An academic online survey platform (JISC Online Survey)16 was used in each study (see online supplemental files 2 and 3).
The survey questions were developed with reference to previous literature5 7 10 and aimed to build on existing knowledge regarding trainees’ experiences of clinical academic training and their career aspirations. The interview guides were developed to allow deeper exploration of individual experiences, following themes which arose in the surveys.
Both sets of participants were given the same set of survey and interview questions with the exception of questions relating to their specific circumstances, such as asking for participants’ medical specialty rather than job title.
Furthermore, the MCA survey, which was created after the NMAHPs’ data had been analysed, contained an additional question about anticipating challenges, such as taking parental leave or working part-time in the future. In interviews, MCAs were asked for their perspectives on combining clinical academic careers with family life. These themes arose unsolicited in the NMAHPs’ interviews and were considered important to pursue in a comparative study because of concerns around diversity, particularly at higher levels13 and suggestions that difficulty in achieving a good work-life balance could be a barrier to clinical academic career progression.7
A link to the survey was distributed through a clinical academic network for NMAHPs17 and a database of 263 MCA trainees. Both surveys were open for approximately 2 months. Potential participants had the opportunity to enter a prize draw as an incentive to participate.
Acknowledging clinical academics’ limited availability, individual interviews were conducted at a time and place to suit the interviewee. This was usually their place of work or a public place (eg, café). All interviews began by asking about their experiences of being a clinical academic, enabling the participant to prioritise what they considered to be the most salient aspects of their experiences. Although the interviews were flexible, a preprepared list of questions enabled responses to be compared within the sample and also between research populations.18
All interviews were digitally recorded with the participants’ permission.
The team consisted of a medical sociologist, a capacity development manager and a clinical academic from the respective study population (a nurse in the NMAHP study and a surgeon in the MCA study) to help tailor the survey and interview questions and facilitate participant recruitment. The first author who conducted all the interviews, was an experienced social researcher with no prior relationship with the participants.
Following Health Research Authority19 guidance, this research was not submitted for Ethics Board approval because participants were recruited by virtue of their participation in educational programmes, not their NHS status. Nevertheless, the research was conducted in accordance with the Declaration of Helsinki.20 Any identifying information given in order to enter the prize draw and/or offer to be interviewed, was removed prior to analysis. Interviewees were informed about the purpose of the research, their right to withdraw from the study and how their (anonymised) data would be used. Recorded verbal consent was obtained prior to each interview. When interviewing in a public space, privacy was ensured to maintain confidentiality.
In addition, participants were assured that data would be stored confidentially on secure University systems.
Demographic descriptive data from the surveys were summarised in graph form and free-text responses were collated using JISC software.16 Interviews were transcribed professionally with all identifying data removed prior to analysis. To ensure anonymity, NMAHP survey respondents are identified as NMASR1-SR67 or case study number (NMA1-16) plus their role. MCA survey respondents are identified by MedSR1-73, or case study number (Med1-16) with their stage of training. In addition, data extracts used in the discussion were sent to the relevant participants to confirm that they could not be identified by the contents.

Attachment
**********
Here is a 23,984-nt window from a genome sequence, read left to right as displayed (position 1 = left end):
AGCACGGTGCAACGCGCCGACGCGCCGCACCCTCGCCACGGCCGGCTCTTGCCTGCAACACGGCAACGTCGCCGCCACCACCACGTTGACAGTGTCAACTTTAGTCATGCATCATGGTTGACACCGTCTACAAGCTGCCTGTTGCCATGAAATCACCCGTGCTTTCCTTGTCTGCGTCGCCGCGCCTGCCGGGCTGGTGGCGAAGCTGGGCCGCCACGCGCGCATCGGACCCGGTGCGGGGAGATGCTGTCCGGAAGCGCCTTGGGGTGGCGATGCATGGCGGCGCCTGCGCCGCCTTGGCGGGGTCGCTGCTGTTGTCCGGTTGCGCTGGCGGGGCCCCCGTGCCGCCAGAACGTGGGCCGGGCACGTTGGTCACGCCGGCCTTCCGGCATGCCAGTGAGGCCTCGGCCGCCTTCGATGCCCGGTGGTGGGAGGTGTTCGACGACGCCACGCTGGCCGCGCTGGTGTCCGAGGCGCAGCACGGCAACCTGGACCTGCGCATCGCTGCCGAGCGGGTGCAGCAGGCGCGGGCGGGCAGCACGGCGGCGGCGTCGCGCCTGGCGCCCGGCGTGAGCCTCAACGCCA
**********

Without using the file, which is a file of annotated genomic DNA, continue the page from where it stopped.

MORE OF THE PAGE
A framework analysis was used as it is an effective way of reducing and summarising large amounts of qualitative data. It is appropriate for this type of study where ‘it is important to compare and contrast (textual) data by themes across many cases’.19 p.6 The first author conducted the initial coding through an inductive approach involving multiple readings of the survey responses and interview transcripts. The resulting codes were compiled into a set of potential themes20 which were discussed and agreed with the coauthors to ensure reliability.15 Furthermore, combining survey and interview data increased the credibility of the findings.15
Patient and public involvement
No traditional patient/public involvement was included in this study; however, the clinical members of the author team were able to act as sounding boards for their respective communities, to ensure data collection tools and plans were appropriate for the clinical communities being explored.
The surveys were completed by 67 NMAHPs and 73 MCAs who described their job role (figure 2) or stage of training (figure 3) as follows.
Figure 4 reveals relatively equal numbers of male (41) and female (32) MCAs survey respondents, whereas female NMAHPs outnumbered their male counterparts by 5:1. These figures are representative of the gender divide for these occupations nationally.21 However, it is worth noting that these data were gathered from MCAs at an early stage in their careers and ‘although approximately 50% of predoctoral ACFs are female…the percentage of female fellows declines with increasing seniority of award’.1p 1
There were major differences between the two populations in terms of age of the survey respondents:
Figure 5 reveals substantially higher numbers of MCAs in the 20–30 age group compared with NMAHPs. This reflects the career structures of the two populations. With medical trainees being encouraged to undertake academic training in parallel with their clinical training, they would be more likely to fall into the 20–30 bracket.
Although the number of NMAHPs aged 51+ was not high, it contrasted with the lack of any MCAs in this age group. This is consistent with findings which revealed that NMAHPs tend to commence the clinical academic pathway after establishing their careers whereas MCAs practising regionally who are 50+ are no longer on the training pathway; hence they are not captured in this dataset.